Paroh now had to walk a tightrope, giving Yoseif credence and esteem so that people would listen to his edicts, and at the same time not having him run away with the leadership. This is why Paroh stated unequivocally, "rak haki'sei egdal mi'meko" (verse 40). Make sure you realize that I will always be above you. In the same vein in verse 41 Paroh reiterates, "R'ei nosaTI os'cho al kol eretz Mitzroyim." Be cognizant of MY appointing you.

This also explains why the Torah mentions in much detail the coronation, and all the royal items given to Yoseif (verse 42). Paroh did all this to show all his people and in particular his ministers, that Yoseif was now second in command, and not just another appointee. Rashi stresses this as well, saying that handing over the signet ring is the ceremony for installing a SECOND-IN-COMMAND.

In verse 43 we see exactly the same strategy. Yoseif is given a chariot that is one notch below Paroh's and rides next to him, rather than with him in the same chariot, even though this was the coronation parade. He is called "avreich." Although an elder in wisdom, this must again be tempered with knowing that he is not the top man, hence "rach," tender in years. Lastly, by giving Yoseif a new name and by GIVING him a wife, "va'yi'ten," and Yoseif's not TAKING a wife, Paroh was again publicly wielding his power over Yoseif, one more tactic in "keeping him in his place."

Indeed, Yoseif was very cooperative and it was abundantly clear to all that Paroh was the top man on the totem pole. When the people suffered from the famine they came to Paroh and not to Yoseif (41:55), and only then did Paroh sent them to Yoseif. When the people became more and more impoverished and had to sell their belongings, including their land, and finally themselves, it was all sold to Paroh. Yoseif was a loyal trustworthy viceroy, making sure that Paroh was recognized as the leader of the nation (see 47:14,19,20,22,23,24,25, and 26).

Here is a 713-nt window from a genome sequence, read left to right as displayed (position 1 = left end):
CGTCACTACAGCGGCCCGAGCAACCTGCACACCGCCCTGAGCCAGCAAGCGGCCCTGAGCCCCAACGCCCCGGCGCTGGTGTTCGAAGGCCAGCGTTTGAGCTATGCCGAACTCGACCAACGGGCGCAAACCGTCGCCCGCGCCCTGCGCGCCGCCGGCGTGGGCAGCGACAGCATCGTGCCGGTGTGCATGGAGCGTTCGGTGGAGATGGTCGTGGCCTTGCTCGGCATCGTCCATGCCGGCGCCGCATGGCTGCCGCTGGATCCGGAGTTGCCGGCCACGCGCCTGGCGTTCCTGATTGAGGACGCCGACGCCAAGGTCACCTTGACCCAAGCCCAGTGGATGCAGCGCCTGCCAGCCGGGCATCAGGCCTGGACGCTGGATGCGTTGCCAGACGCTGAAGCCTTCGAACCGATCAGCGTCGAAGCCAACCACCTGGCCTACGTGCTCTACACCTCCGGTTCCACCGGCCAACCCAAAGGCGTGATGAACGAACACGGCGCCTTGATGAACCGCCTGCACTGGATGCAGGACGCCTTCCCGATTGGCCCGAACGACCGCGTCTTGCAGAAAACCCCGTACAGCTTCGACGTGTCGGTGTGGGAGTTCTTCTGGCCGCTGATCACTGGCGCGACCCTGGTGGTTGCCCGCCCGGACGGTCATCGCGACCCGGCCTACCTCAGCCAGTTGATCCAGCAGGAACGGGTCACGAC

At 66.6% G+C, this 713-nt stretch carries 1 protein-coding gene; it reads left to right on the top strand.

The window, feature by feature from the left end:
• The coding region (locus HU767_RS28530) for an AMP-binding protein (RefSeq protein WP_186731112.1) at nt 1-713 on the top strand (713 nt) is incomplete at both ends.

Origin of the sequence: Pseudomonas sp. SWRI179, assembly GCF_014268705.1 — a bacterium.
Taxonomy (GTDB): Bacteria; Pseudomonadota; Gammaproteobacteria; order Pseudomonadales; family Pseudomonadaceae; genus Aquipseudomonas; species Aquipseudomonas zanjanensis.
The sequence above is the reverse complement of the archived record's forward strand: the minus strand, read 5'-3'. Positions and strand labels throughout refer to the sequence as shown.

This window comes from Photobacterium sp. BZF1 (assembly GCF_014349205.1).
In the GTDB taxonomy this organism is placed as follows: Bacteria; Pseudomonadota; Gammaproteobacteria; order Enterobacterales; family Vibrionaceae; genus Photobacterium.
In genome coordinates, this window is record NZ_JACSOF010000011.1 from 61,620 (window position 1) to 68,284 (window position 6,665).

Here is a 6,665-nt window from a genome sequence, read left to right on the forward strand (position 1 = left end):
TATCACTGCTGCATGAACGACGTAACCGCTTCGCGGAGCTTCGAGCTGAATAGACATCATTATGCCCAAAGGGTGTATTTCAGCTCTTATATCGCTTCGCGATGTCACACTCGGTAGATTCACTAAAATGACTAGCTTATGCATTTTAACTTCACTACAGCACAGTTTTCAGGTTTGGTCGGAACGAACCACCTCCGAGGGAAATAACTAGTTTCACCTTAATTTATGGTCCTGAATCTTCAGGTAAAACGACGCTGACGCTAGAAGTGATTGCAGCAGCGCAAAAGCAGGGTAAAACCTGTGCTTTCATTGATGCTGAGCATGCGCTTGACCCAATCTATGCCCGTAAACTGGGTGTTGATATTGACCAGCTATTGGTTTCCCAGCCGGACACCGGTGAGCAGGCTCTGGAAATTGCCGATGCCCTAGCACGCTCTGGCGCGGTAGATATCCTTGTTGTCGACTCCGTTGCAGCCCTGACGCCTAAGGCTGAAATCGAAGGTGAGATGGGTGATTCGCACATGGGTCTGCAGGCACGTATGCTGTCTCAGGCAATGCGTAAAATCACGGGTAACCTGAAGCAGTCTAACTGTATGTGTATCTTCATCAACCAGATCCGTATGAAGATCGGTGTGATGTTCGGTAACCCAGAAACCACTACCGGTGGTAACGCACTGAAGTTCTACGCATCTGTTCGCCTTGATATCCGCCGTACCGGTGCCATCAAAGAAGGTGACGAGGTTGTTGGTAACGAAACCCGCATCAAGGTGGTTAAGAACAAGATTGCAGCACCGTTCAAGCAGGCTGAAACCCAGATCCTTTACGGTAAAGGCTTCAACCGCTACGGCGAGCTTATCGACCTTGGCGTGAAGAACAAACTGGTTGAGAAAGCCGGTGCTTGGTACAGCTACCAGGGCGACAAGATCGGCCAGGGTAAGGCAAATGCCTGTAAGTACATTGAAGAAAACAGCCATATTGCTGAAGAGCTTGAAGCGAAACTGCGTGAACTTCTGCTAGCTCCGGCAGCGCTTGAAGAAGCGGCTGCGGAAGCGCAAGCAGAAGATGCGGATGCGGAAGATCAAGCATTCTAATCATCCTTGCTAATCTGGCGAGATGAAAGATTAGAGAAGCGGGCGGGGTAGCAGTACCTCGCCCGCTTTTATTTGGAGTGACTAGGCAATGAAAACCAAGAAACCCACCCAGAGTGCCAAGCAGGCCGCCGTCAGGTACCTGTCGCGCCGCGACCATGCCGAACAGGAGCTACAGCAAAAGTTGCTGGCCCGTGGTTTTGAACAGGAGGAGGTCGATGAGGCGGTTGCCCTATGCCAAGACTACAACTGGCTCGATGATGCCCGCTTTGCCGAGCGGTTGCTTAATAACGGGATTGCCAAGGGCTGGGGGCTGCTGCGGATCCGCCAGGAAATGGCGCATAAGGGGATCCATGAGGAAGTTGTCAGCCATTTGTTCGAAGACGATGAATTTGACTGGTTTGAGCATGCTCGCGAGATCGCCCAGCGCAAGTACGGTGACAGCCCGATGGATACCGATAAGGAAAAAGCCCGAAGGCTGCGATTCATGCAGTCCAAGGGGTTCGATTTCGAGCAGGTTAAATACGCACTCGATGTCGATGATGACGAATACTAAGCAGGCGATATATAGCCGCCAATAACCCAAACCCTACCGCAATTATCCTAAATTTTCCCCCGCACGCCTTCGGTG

The relationship between Yoseif and Paroh was cordial because Paroh was not intimidated by Yoseif and the power that he held, as his perception was that Yoseif was second in command. This held true even during the years when this was greatly challenged, during the famine. It seems that the reality of the situation, at least during the famine, was that Yoseif was truly the leader. There is one place where Yoseif tells his brothers of his high position and describes it as even being above Paroh's. In Breishis 45:8 Yoseif tells his brothers that it was not they who brought him to being in Egypt, but rather, it was Hashem. "Va'y'si'meini l'ov l'Pharoh ul'odone l'chol beiso umosheil b'chol ho'oretz." The simple translation of "ov" is father. Yoseif was like a guiding father to Paroh, master over his household, and lord over all the land. No doubt this was only for their ears and not for Paroh's. Yoseif likely pointed out that he was in the highest position in the land to assuage his brothers' feelings of guilt. However, he would not lie. We thus see that he was truly the leader of Egypt, even above Paroh, at least during the famine. (Nirreh li)>>

I hope you enjoy this insight as much as my students did.



See also Oroh V'Simchoh - Meshech Chochmoh on the Weekly Parsha, Chasidic Insights and Chamisha Mi Yodei'a